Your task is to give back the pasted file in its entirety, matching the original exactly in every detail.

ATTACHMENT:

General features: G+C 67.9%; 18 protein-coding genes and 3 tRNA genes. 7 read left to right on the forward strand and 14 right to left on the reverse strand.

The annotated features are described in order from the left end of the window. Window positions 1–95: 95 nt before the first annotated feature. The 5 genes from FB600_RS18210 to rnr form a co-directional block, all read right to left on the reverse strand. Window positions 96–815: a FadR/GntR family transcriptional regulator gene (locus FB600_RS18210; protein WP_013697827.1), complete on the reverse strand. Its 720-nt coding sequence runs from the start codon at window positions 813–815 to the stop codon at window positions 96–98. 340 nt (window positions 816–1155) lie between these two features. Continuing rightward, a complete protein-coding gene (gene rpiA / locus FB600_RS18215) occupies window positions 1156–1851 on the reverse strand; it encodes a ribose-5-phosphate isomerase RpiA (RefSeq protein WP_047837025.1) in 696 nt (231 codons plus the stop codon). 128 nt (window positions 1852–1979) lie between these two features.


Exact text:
General features: G+C 67.9%; 18 protein-coding genes and 3 tRNA genes. 7 read left to right on the forward strand and 14 right to left on the reverse strand.

The annotated features are described in order from the left end of the window. Window positions 1–95: 95 nt before the first annotated feature. The 5 genes from FB600_RS18210 to rnr form a co-directional block, all read right to left on the reverse strand. Window positions 96–815: a FadR/GntR family transcriptional regulator gene (locus FB600_RS18210; protein WP_013697827.1), complete on the reverse strand. Its 720-nt coding sequence runs from the start codon at window positions 813–815 to the stop codon at window positions 96–98. 340 nt (window positions 816–1155) lie between these two features. Continuing rightward, a complete protein-coding gene (gene rpiA / locus FB600_RS18215) occupies window positions 1156–1851 on the reverse strand; it encodes a ribose-5-phosphate isomerase RpiA (RefSeq protein WP_047837025.1) in 696 nt (231 codons plus the stop codon). 128 nt (window positions 1852–1979) lie between these two features.